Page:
To avoid the entrance of particles of calcium oxalate in cellular walls seems to be a priority not only of the shatterstone tea, but of the plant itself. Alerted by an Australian colleague, who had observed the presence of the crystals on the leaves of similar vegetal species, the physiopathologist perceived the same phenomenon in Phyllantus niruri (shatterstone). In an apparent self defense mechanism, which regulates the level of calcium in its cells, the plant inhibits the entrance of the crystals, which then provokes the accumulation of the particles on the external part, the leaves. With the help of an electronic microscope, Mirian easily identified the crystals on the leaves of the Phyllantus niruri (shatterstone). What everything seems to indicate is that this natural mechanism of regulating the entrance of the calcium, remains active in the aqueous extract of the plant and is passed on to whoever drinks the tea.
Kidney stones can be the size of a grain of sand or of a pearl. In extreme cases they can reach the size of a golf ball. They can be smooth or can exhibit scars. In color they are yellow, reddish or brown. In 80% of the cases they are made up of calcium oxalate, but l there are also kidney stones made from calcium phosphate, uric acid and other materials, or even a combination of various chemical elements. In simple cases, the doctors normally request that those with kidney stones drink a lot of water, which facilitates movement and the consequent elimination of the stone, along with an analgesic or anti-inflammatory so as to diminish the pain. In extreme situations, in which the stone is larger and the suffering is greater, the patient is interned in a hospital. In the past, the procedure – standard in these occasions – was surgery for the removal of the stone. Today, in some cases alternative methods, non-surgical, such as the use of equipment that creates shock waves that break up the stones into smallerpieces, can be employed.
All of the scientific evidence, the fruit of research such as the use of tea in rats, human beings and tests conducted in vitro, indicate that the drink can be an alternative to some of these procedures. After all , the aqueous extract of Phyllantus truly prevents the formation of new stones and can help in the elimination of those already existing. This, however, does not mean that the Unifesp researchers recommend its indiscriminate use. There is still the necessity for prolonged studies that will follow the action of the tea on its users for a period of six months.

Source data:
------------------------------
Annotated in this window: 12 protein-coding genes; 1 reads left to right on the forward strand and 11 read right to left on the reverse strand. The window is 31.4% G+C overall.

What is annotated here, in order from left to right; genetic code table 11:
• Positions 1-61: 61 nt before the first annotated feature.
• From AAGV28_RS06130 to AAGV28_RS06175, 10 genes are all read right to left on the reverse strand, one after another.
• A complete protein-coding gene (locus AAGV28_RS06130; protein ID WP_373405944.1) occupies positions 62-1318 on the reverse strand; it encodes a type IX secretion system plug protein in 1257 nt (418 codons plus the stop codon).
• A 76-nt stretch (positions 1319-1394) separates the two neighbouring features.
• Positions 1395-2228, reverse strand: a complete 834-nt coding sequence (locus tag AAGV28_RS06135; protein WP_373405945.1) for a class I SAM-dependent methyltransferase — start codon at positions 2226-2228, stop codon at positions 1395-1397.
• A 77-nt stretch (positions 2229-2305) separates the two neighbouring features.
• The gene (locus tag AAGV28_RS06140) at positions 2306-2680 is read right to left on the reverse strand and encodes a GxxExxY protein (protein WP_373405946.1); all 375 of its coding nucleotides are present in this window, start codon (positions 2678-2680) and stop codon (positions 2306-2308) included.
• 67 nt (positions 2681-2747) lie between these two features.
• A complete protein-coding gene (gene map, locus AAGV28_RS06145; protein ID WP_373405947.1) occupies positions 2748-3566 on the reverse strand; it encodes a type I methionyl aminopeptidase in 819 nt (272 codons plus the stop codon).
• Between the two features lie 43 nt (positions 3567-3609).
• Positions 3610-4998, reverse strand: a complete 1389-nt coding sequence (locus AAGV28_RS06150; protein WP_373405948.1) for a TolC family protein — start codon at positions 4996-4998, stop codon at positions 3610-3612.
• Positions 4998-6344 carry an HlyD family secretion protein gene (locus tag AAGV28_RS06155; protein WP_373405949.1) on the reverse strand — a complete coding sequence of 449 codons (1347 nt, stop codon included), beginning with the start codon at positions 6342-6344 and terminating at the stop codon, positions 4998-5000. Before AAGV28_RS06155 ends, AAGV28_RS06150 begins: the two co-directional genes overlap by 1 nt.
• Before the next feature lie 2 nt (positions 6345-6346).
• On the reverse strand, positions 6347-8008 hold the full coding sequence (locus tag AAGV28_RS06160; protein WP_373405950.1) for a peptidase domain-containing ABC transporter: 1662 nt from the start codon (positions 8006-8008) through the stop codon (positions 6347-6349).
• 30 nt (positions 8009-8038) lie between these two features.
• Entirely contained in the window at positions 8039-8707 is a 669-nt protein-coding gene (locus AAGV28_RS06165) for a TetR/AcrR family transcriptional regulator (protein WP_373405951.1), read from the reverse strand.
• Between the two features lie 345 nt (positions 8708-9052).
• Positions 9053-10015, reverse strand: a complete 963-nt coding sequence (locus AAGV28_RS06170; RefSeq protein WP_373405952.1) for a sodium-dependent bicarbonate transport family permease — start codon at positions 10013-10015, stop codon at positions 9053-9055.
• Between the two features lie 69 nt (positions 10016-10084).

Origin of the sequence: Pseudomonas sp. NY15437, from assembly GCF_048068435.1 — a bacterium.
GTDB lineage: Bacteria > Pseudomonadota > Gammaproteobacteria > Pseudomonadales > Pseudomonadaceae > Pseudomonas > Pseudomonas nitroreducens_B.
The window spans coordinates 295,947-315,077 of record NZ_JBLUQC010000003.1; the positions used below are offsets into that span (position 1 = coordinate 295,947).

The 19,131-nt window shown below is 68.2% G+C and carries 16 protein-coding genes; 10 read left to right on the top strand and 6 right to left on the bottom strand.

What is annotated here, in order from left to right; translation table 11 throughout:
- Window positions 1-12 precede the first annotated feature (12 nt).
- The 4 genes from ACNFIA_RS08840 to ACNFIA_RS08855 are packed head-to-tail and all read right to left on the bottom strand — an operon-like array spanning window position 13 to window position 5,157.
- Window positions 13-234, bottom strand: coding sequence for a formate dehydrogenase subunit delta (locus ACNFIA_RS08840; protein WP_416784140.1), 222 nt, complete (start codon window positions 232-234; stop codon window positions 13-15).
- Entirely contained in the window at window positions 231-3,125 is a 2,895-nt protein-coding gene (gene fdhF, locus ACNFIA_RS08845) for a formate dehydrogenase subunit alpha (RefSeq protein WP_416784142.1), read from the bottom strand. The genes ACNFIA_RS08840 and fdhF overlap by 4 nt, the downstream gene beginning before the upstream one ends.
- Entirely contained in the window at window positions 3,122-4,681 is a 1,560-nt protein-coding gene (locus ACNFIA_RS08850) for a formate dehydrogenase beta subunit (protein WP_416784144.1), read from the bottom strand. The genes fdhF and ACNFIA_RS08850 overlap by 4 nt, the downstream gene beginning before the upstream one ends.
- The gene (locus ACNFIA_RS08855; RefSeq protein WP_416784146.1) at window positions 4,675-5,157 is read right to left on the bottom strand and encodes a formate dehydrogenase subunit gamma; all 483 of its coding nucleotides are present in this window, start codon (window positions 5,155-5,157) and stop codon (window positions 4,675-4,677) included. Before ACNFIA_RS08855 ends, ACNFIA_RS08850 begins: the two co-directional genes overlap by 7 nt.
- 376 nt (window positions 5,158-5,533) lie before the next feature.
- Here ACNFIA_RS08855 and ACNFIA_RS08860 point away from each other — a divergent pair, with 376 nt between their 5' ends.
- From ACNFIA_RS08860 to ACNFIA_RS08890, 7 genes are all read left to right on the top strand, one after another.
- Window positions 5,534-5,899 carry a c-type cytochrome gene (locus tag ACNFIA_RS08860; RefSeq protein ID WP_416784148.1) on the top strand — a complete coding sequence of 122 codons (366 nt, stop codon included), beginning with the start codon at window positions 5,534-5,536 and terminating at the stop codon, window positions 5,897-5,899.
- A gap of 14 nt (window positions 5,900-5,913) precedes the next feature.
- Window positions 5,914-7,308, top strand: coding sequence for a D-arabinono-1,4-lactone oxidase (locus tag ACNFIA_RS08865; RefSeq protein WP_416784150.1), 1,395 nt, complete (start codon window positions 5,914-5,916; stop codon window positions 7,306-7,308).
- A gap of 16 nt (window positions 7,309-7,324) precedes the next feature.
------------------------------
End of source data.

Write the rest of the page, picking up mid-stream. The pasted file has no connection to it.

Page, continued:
Up until now, the maximum time of accompanying patients has been restricted to three months. Even the doctors themselves don’t know what is the ideal dose of tea that should be consumed by those suffering from kidney stones. Besides these scientific hurdles, there are some practical ones that discourage self-medication. There is not in the market a commercial tea of quality produces with the vegetal species and some people can confuse the Phyllantus niruri with other plants and end up taking an incorrect fusion. “The tea works but caution is needed by the person who drinks it”, says Schor.
Relief for those receiving a transplant
Cyclosporine, the main drug used in combating the rejection of transplanted organs, increases the survival of the patients but often causes an undesirable side effect. Its continued use, and in high doses, provokes kidney damage, and could lead to the complete failure of this organ, a health problem that increases the death risk in this type of illness. The team of MD Alvaro Pacheco e Silva Filho, of Unifesp, have discovered a form of precociously making a diagnosis of this kidney aggression, when the kidney failure is still in its initial phase and perhaps can be controlled.
The researchers realized that heart transplant patients who show high concentrations of a known protein found in the urine, the retinol binding protein (RBP), have a higher chance of developing chronic kidney failure. Even when all of the other clinical parameters of the patient reveal themselves to be clearly satisfactory, such as the level of creatinine (classically a protein measured to infer the degree of working of the kidney), a simple increase in the quantity of RBP in the urine indicates that the damage to the kidneys is already underway. “In this case, we are speaking of transplanted patients who, up until now, were judged to be perfectly healthy” comments Silva Filho. “Patients whom any doctor would have examined and declared to be doing very well.”
The doctor has managed to establish a relationship between the levels of RBP and kidney problems after having carried out measurements on heart transplants cases in excellent clinical condition. Among those who showed rates of the protein higher than 0.4 mg/liter of urine, 38% developed chronic kidney failure, leading towards the loss of one or both kidneys. The patients with lower levels than this index, did not have a single case of chronic kidney failure registered. “In not one of these transplants was there the loss of a kidney.”
Seen now as a marker of the level of renal toxicity by cyclosporine, the level of RBP is a new weapon in the fight to control the side effects of cyclosporine. It is an arduous battle. In order to decrease the negative action of the anti-rejection drug, doctors are accustomed to reducing the dosage of the medicine or using new compounds apparently less toxic, such as azathioprine or the mycophenolate mophetil. “With these procedures, we have already managed to lower the level of RBP in some patients, but we still don’t know for certain that the kidney cells have not been suffering”, ponders Silva Filho. No matter what, the discovery of the marker provides an anticipated warning of the problem. “We have found a new use for an old test”, comments Silva Filho.
Cellular and Molecular Aspects of Acute Renal Insufficiency (nº 97/01015-7); Modality Thematic project; Coordinator Nestor Schor – Unifesp; Investment R$ 2,469,886.53